A reaction: Field is a nominalist who also denies the existence of mathematics as part of science. He has a taste for ontological 'desert landscapes'. I have no idea what a property really is, so I think he is on to something. |
18213 | Abstract objects are only applicable to the world if they are impure, and connect to the physical |
Full Idea: To be able to apply any postulated abstract entities to the physical world, we need impure abstact entities, e.g. functions that map physical objects into pure abstract objects. | |||
From: Hartry Field (Science without Numbers [1980], 1) | |||
A reaction: I am a fan of 'impure metaphysics', and this pinpoints my reason very nicely. |
18222 | Beneath every extrinsic explanation there is an intrinsic explanation |
Full Idea: A plausible methodological principle is that underlying every good extrinsic explanation there is an intrinsic explanation. | |||
From: Hartry Field (Science without Numbers [1980], 5) | |||
A reaction: I'm thinking that Hartry Field is an Aristotelian essentialist, though I bet he would never admit it. |
9917 | 'Abstract' is unclear, but numbers, functions and sets are clearly abstract |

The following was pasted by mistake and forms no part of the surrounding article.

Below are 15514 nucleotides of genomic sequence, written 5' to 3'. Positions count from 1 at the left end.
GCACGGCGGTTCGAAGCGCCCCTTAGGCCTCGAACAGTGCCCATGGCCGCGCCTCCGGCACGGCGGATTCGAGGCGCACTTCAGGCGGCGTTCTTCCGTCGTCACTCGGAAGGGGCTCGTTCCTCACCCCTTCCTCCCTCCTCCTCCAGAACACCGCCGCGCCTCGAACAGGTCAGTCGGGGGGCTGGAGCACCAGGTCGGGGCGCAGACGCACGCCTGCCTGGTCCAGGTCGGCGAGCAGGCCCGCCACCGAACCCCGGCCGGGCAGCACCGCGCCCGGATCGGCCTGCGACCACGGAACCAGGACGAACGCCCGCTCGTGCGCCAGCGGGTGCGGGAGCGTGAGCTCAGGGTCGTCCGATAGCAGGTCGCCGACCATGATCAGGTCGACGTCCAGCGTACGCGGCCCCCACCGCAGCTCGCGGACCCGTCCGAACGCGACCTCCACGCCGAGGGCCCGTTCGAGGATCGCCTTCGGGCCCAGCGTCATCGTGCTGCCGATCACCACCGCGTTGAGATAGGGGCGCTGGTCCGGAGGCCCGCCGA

Full Idea: The term 'abstract entities' may not be entirely clear, but one thing that does seem clear is that such alleged entities as numbers, functions and sets are abstract. | |||
From: Hartry Field (Science without Numbers [1980], p.1), quoted by JP Burgess / G Rosen - A Subject with No Object I.A.1.a | |||
A reaction: Field firmly denies the existence of such things. Sets don't seem a great problem, if the set is a herd of elephants, but the null and singleton sets show up the difficulties. |
18223 | In theories of fields, space-time points or regions are causal agents |
Full Idea: According to theories that take the notion of a field seriously, space-time points or regions are fully-fledge causal agents. | |||
From: Hartry Field (Science without Numbers [1980], n 23) |
18220 | Both philosophy and physics now make substantivalism more attractive |
Full Idea: In general, it seems to me that recent developments in both philosophy and physics have made substantivalism a much more attractive position than it once was. | |||
From: Hartry Field (Science without Numbers [1980], 4) | |||
A reaction: I'm intrigued as to what philosophical developments are involved in this. The arrival of fields is the development in physics. |
18219 | Relational space is problematic if you take the idea of a field seriously |
Full Idea: The problem of the relational view of space is especially acute in the context of physical theories that take the notion of a field seriously, e.g. classical electromagnetic theory. | |||
From: Hartry Field (Science without Numbers [1980], 4) | |||
A reaction: In the Leibniz-Clarke debate I sided with the Newtonian Clarke (defending absolute space), and it looks like modern science agrees with me. Nothing exists purely as relations. |